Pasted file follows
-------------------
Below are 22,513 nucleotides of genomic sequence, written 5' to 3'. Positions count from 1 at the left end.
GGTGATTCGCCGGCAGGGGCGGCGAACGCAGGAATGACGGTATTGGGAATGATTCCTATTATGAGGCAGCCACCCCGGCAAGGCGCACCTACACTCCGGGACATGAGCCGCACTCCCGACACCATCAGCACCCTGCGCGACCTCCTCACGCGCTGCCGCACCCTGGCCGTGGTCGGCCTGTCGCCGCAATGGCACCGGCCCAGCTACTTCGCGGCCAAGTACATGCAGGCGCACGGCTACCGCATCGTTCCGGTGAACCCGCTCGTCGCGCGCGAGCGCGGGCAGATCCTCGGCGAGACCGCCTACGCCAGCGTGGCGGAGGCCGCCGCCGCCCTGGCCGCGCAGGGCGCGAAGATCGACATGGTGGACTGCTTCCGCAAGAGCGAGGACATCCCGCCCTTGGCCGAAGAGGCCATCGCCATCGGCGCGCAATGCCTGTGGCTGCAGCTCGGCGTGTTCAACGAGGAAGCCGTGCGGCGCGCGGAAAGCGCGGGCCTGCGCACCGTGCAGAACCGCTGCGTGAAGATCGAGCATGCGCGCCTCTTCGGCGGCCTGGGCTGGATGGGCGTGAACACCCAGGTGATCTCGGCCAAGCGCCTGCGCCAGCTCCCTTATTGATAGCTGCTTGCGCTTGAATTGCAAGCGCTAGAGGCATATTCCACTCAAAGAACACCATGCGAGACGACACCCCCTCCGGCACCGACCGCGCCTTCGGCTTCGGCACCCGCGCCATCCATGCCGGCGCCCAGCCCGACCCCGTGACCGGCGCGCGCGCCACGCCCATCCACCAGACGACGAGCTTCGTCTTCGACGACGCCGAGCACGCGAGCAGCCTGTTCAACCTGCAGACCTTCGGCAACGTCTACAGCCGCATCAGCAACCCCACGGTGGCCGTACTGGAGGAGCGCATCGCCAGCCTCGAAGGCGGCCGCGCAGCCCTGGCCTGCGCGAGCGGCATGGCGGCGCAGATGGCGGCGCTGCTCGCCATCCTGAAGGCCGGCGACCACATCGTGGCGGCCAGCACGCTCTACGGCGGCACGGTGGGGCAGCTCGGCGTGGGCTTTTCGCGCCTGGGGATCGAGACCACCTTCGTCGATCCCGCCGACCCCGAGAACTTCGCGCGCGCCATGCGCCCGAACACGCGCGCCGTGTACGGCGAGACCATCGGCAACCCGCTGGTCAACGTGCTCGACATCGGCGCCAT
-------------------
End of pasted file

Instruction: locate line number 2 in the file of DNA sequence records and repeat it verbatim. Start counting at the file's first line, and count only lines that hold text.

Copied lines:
GGTGATTCGCCGGCAGGGGCGGCGAACGCAGGAATGACGGTATTGGGAATGATTCCTATTATGAGGCAGCCACCCCGGCAAGGCGCACCTACACTCCGGGACATGAGCCGCACTCCCGACACCATCAGCACCCTGCGCGACCTCCTCACGCGCTGCCGCACCCTGGCCGTGGTCGGCCTGTCGCCGCAATGGCACCGGCCCAGCTACTTCGCGGCCAAGTACATGCAGGCGCACGGCTACCGCATCGTTCCGGTGAACCCGCTCGTCGCGCGCGAGCGCGGGCAGATCCTCGGCGAGACCGCCTACGCCAGCGTGGCGGAGGCCGCCGCCGCCCTGGCCGCGCAGGGCGCGAAGATCGACATGGTGGACTGCTTCCGCAAGAGCGAGGACATCCCGCCCTTGGCCGAAGAGGCCATCGCCATCGGCGCGCAATGCCTGTGGCTGCAGCTCGGCGTGTTCAACGAGGAAGCCGTGCGGCGCGCGGAAAGCGCGGGCCTGCGCACCGTGCAGAACCGCTGCGTGAAGATCGAGCATGCGCGCCTCTTCGGCGGCCTGGGCTGGATGGGCGTGAACACCCAGGTGATCTCGGCCAAGCGCCTGCGCCAGCTCCCTTATTGATAGCTGCTTGCGCTTGAATTGCAAGCGCTAGAGGCATATTCCACTCAAAGAACACCATGCGAGACGACACCCCCTCCGGCACCGACCGCGCCTTCGGCTTCGGCACCCGCGCCATCCATGCCGGCGCCCAGCCCGACCCCGTGACCGGCGCGCGCGCCACGCCCATCCACCAGACGACGAGCTTCGTCTTCGACGACGCCGAGCACGCGAGCAGCCTGTTCAACCTGCAGACCTTCGGCAACGTCTACAGCCGCATCAGCAACCCCACGGTGGCCGTACTGGAGGAGCGCATCGCCAGCCTCGAAGGCGGCCGCGCAGCCCTGGCCTGCGCGAGCGGCATGGCGGCGCAGATGGCGGCGCTGCTCGCCATCCTGAAGGCCGGCGACCACATCGTGGCGGCCAGCACGCTCTACGGCGGCACGGTGGGGCAGCTCGGCGTGGGCTTTTCGCGCCTGGGGATCGAGACCACCTTCGTCGATCCCGCCGACCCCGAGAACTTCGCGCGCGCCATGCGCCCGAACACGCGCGCCGTGTACGGCGAGACCATCGGCAACCCGCTGGTCAACGTGCTCGACATCGGCGCCAT